Friday, August 11, 2017

Staff Picks: Girl in Snow by Danya Kukafka (Adult Fiction)

I was in the mood for a short, quick read and this fit the bill. A YAish coming-of-age story touted as a mystery/thriller, Girl in Snow by Danya Kukafka grabbed my attention right away. I wasn't expecting to like it as much as I did based on some other reviews. For a debut novel, I thought it was pretty impressive. Was there anything really new that we haven't seen before? Not really. But I liked the fact that it was sort of strange, with characters that were misfits, and some voyeurism thrown in for good measure. Who killed Lucinda Hayes? Was it the jealous girl, the boy who worshiped her from afar, or someone off the radar completely? The mystery is solved at the end, making for a satisfying, tidy read.

Beth Moore
Information Specialist

Monday, August 7, 2017

Cumming and Post Road Libraries to Host Solar Eclipse Programs

We’re just 14 days away from being in the path of a solar eclipse! The sight is expected to be incredible, even though Forsyth County is just outside the path of totality.

Forsyth County Schools are delaying the release of students on Monday, August 21 until the eclipse passes, but two FCPL branches will also be hosting programs for patrons of all ages to gain a better understanding and viewing of this amazing natural phenomenon.

Total Eclipse of the Sun Celebration at the Post Road Library

Patrons of all ages are invited to the Post Road Library at 1:30 p.m. on August 21 to view educational displays, make eclipse-themed crafts, and watch a live stream of the eclipse in the library’s Hot Spot. At 2:15 p.m., step outside to watch the eclipse with special safety glasses (provided by the library, while supplies last).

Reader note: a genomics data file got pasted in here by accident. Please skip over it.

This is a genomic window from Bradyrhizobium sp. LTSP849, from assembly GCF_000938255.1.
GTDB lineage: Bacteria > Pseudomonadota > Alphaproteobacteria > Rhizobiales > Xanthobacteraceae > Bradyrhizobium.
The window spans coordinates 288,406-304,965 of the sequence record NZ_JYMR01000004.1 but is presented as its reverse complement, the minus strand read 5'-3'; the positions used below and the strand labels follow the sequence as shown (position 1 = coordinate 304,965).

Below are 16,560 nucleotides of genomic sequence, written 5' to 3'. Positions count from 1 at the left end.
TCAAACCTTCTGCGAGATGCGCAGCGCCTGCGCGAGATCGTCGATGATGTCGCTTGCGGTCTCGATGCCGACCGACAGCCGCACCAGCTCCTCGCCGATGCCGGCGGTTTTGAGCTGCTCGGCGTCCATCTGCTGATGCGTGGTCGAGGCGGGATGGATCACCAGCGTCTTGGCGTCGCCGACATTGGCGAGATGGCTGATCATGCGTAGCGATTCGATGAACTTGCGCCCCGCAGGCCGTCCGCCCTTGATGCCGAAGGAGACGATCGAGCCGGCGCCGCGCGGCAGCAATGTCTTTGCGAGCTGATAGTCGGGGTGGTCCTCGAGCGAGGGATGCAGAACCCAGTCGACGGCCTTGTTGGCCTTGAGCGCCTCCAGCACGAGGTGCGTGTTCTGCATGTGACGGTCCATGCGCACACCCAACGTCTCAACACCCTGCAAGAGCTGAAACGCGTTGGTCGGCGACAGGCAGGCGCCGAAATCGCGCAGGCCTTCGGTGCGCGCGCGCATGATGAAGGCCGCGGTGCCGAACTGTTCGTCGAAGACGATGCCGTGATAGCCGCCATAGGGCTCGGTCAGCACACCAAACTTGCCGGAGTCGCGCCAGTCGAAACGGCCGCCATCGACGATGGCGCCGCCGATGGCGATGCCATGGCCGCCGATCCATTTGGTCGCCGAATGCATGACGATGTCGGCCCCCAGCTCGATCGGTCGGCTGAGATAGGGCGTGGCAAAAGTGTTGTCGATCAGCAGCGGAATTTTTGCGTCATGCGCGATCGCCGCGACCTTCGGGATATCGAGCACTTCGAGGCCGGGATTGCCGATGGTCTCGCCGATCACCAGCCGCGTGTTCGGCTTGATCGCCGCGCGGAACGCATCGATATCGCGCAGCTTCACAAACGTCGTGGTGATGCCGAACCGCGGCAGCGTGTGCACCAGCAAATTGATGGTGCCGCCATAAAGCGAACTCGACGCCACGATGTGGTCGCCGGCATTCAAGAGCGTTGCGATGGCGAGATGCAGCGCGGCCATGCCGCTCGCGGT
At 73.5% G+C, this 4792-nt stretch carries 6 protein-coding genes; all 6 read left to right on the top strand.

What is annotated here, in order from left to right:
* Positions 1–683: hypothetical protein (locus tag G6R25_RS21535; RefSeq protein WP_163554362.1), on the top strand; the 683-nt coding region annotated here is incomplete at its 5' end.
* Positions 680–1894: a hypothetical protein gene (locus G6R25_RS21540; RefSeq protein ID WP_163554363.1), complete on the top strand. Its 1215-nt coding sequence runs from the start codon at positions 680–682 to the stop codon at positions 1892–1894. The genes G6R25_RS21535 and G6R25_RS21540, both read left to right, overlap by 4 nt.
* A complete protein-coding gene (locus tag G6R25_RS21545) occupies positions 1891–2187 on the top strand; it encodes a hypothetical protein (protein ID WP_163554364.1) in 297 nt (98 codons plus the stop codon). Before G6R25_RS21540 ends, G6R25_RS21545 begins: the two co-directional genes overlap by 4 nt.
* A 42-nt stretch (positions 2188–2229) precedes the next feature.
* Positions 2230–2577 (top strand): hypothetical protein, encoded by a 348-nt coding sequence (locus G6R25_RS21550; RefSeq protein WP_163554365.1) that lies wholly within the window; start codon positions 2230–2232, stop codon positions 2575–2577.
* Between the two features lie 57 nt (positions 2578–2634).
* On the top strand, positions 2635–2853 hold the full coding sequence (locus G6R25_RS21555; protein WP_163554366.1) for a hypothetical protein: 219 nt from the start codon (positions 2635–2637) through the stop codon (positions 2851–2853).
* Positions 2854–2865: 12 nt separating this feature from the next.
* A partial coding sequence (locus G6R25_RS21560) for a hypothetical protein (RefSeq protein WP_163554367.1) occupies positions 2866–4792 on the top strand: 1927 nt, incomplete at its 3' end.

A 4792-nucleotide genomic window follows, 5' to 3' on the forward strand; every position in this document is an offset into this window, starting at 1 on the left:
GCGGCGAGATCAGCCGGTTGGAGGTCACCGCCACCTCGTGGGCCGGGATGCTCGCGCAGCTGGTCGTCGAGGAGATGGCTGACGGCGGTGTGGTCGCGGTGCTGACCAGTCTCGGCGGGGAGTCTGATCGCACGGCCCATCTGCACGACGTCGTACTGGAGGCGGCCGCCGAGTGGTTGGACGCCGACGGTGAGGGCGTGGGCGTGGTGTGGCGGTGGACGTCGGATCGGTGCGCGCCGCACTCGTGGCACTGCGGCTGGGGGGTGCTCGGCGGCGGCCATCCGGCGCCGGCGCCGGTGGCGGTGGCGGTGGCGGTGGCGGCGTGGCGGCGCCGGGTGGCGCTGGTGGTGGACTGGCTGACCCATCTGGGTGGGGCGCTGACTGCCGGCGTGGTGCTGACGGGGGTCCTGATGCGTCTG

Updated August 15, 2017: Tickets for glasses will be given out at 1:00 p.m. and glasses at 1:30 p.m. One pair of glasses will be given per family or group.

Solar Eclipse Viewing at the Cumming Library

Patrons of all ages may also visit the Cumming Library at 2:00 p.m. on August 21 to watch solar science videos, see educational displays, and make eclipse-themed crafts. At 2:20 p.m., step outside to watch the eclipse with special safety glasses (provided by the library, while supplies last).

Free Eclipse Glasses No Longer Available 

With support from Google and the Gordon and Betty Moore Foundation, the Space Science Institute's STAR_Net initiative distributed ISO-compliant safe solar eclipse glasses to libraries all across the U.S. and Forsyth County Public Library received a limited supply of eclipse glasses to distribute to patrons and to use at programs on the day of the eclipse.

Our supply of glasses for the general public has been exhausted and the only way to receive glasses from the library now is to attend one of the programs listed above at the Cumming and Post Road Libraries.

Finding Eclipse Glasses

It is unsafe to look directly at the sun, even during a partial eclipse, as we’ll experience locally. If you’d like to purchase your own eclipse glasses, NASA and the American Astronomical Society warn consumers that only eclipse glasses verified by an accredited testing laboratory to meet the ISO 12312-2 international safety standard are safe to use.

The American Astronomical Society provides a list of reputable manufacturers and retailers of eclipse glasses and solar filters for telescopes, binoculars, and cameras. STAR_Net also lists other safe ways of viewing the eclipse.

Saturday, August 5, 2017

Chatterbooks: A Book Club for Grades K-2 at the Cumming Library

Chatterbooks is a book club designed for children in grades K-2 that incorporates a story, book discussion and a craft.